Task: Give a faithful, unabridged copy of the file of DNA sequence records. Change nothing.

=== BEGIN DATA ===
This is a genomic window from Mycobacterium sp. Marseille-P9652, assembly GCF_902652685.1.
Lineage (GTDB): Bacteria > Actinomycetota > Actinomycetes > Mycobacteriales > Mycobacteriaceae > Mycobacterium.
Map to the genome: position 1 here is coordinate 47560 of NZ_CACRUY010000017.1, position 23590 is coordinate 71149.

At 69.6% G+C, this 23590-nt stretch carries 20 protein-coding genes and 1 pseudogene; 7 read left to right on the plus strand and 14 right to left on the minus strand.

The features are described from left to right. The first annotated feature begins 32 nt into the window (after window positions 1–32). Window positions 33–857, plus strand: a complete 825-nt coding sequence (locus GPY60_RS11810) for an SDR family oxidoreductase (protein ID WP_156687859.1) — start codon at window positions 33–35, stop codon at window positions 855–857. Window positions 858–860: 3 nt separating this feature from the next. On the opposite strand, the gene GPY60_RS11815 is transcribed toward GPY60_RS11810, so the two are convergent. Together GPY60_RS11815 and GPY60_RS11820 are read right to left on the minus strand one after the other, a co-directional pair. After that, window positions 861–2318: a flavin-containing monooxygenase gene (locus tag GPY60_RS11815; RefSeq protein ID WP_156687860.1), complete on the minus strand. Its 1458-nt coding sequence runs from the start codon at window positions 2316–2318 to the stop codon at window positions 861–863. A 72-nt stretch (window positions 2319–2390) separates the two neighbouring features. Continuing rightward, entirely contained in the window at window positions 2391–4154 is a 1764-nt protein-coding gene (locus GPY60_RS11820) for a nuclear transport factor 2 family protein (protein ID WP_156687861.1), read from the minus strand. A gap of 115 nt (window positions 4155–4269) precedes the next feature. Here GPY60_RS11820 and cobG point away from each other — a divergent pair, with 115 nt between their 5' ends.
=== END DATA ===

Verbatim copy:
This is a genomic window from Mycobacterium sp. Marseille-P9652, assembly GCF_902652685.1.
Lineage (GTDB): Bacteria > Actinomycetota > Actinomycetes > Mycobacteriales > Mycobacteriaceae > Mycobacterium.
Map to the genome: position 1 here is coordinate 47560 of NZ_CACRUY010000017.1, position 23590 is coordinate 71149.

At 69.6% G+C, this 23590-nt stretch carries 20 protein-coding genes and 1 pseudogene; 7 read left to right on the plus strand and 14 right to left on the minus strand.

The features are described from left to right. The first annotated feature begins 32 nt into the window (after window positions 1–32). Window positions 33–857, plus strand: a complete 825-nt coding sequence (locus GPY60_RS11810) for an SDR family oxidoreductase (protein ID WP_156687859.1) — start codon at window positions 33–35, stop codon at window positions 855–857. Window positions 858–860: 3 nt separating this feature from the next. On the opposite strand, the gene GPY60_RS11815 is transcribed toward GPY60_RS11810, so the two are convergent. Together GPY60_RS11815 and GPY60_RS11820 are read right to left on the minus strand one after the other, a co-directional pair. After that, window positions 861–2318: a flavin-containing monooxygenase gene (locus tag GPY60_RS11815; RefSeq protein ID WP_156687860.1), complete on the minus strand. Its 1458-nt coding sequence runs from the start codon at window positions 2316–2318 to the stop codon at window positions 861–863. A 72-nt stretch (window positions 2319–2390) separates the two neighbouring features. Continuing rightward, entirely contained in the window at window positions 2391–4154 is a 1764-nt protein-coding gene (locus GPY60_RS11820) for a nuclear transport factor 2 family protein (protein ID WP_156687861.1), read from the minus strand. A gap of 115 nt (window positions 4155–4269) precedes the next feature. Here GPY60_RS11820 and cobG point away from each other — a divergent pair, with 115 nt between their 5' ends.